A.A. Milne … creator of Winnie-the-Pooh
A.A. Milne (1882-1956) was an English author, best known for his books about the teddy bear Winnie-the-Pooh and for various poems.
He was born in Kilburn, London and grew up at Henley House School, a small public school run by his father. One of his teachers was the author H. G. Wells, who taught there in 1889–90. Milne later attended Westminster School and Trinity College, Cambridge where he studied on a mathematics scholarship, graduating with a B.A. in Mathematics in 1903. Milne joined the British Army in World War I and served as an officer. On 7 July 1916, he was injured while serving in the Battle of the Somme and invalided back to England.
Milne married Dorothy “Daphne” de Sélincourt in 1913 and their son Christopher Robin Milne was born in 1920. In 1925, Milne bought a country home, Cotchford Farm, in Hartfield, East Sussex.
After graduating from Cambridge in 1903, A. A. Milne contributed humorous verse and whimsical essays to Punch, joining the staff in 1906 and becoming an assistant editor. During this period he published 18 plays and three novels, including the murder mystery The Red House Mystery (1922). His son was born in August 1920 and in 1924 Milne produced a collection of children’s poems When We Were Very Young, which were illustrated by Punch staff cartoonist E. H. Shepard. A collection of short stories for children Gallery of Children, and other stories that became part of the Winnie-the-Pooh books, were first published in 1925.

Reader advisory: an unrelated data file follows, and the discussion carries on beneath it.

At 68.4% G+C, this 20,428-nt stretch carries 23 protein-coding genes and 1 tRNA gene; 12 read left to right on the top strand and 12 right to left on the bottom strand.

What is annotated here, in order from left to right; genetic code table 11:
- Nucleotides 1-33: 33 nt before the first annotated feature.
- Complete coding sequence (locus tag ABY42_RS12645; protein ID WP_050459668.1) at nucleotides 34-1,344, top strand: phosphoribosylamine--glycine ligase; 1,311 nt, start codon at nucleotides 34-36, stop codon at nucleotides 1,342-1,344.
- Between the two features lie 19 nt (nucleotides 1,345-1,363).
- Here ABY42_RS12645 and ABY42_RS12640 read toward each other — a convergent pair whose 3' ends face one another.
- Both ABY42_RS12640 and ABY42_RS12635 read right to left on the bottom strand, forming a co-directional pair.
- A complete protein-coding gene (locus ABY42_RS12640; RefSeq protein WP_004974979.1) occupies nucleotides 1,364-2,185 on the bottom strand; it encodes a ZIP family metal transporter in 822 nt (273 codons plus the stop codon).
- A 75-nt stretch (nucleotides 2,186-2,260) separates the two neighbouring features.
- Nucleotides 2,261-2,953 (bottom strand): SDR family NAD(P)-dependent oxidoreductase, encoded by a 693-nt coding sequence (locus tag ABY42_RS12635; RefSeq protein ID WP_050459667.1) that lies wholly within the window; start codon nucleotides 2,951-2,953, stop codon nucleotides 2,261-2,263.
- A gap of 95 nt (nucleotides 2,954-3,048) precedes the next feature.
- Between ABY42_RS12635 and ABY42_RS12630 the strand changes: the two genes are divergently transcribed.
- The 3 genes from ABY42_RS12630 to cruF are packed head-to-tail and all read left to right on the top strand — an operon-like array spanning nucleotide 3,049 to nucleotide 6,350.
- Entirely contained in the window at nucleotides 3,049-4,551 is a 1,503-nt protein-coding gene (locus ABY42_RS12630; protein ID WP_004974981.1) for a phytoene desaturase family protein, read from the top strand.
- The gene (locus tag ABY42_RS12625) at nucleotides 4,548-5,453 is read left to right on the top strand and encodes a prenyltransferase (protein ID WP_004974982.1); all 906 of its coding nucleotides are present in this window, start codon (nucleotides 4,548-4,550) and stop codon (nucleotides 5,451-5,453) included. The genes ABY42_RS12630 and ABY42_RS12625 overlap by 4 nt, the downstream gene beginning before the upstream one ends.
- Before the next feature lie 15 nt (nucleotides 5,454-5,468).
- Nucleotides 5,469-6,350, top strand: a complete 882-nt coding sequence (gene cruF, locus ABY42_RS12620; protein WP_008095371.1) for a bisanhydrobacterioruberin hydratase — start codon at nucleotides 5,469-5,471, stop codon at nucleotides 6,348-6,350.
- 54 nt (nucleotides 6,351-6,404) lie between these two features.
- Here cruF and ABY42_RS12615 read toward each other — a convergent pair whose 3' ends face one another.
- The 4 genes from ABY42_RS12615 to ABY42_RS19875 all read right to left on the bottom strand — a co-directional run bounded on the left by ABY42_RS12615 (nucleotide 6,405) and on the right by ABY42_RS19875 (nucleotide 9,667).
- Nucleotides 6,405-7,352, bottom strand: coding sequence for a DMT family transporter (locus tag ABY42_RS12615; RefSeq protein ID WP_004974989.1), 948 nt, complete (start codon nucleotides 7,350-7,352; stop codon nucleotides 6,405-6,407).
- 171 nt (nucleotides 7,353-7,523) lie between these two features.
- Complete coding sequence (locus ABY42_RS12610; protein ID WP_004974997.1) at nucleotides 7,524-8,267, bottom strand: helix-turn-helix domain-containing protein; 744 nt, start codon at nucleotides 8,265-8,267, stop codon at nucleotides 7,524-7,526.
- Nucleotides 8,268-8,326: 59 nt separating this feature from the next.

Milne with his son Christopher Robin and Pooh Bear, at Cotchford Farm, their home in Sussex. (1926.)
Milne is, of course, most famous for his two Pooh books about a boy named Christopher Robin after his son, Christopher Robin Milne, and various characters inspired by his son’s stuffed animals, most notably the bear named Winnie-the-Pooh. Christopher Robin Milne’s stuffed bear, originally named “Edward,” was renamed “Winnie-the-Pooh” after a Canadian black bear named Winnie which was used as a military mascot in World War I. “The pooh” comes from a swan called “Pooh.” E. H. Shepard illustrated the original Pooh books, using his own son’s teddy, Growler (“a magnificent bear”), as the model. The rest of Christopher Robin Milne’s toys, Piglet, Eeyore, Kanga, Roo and Tigger, were incorporated into A. A. Milne’s stories, and two more characters – Rabbit and Owl – were created by Milne’s imagination. Christopher Robin Milne’s own toys are now under glass in New York where 750,000 people visit them every year.
Winnie-the-Pooh was published in 1926, followed by The House at Pooh Corner in 1928. A second collection of nursery rhymes, Now We Are Six, was published in 1927.
The fictional Hundred Acre Wood of the Pooh stories derives from Five Hundred Acre Wood in Ashdown Forest in East Sussex, South East England, where the Pooh stories were set. Milne lived on the northern edge of the forest at Cotchford Farm.
Sadly, Milne and his wife became estranged from their son, who came to resent what he saw as his father’s exploitation of his childhood and came to hate the books that had thrust him into the public eye. This is well documented in the recent film Goodbye Christopher Robin (2017).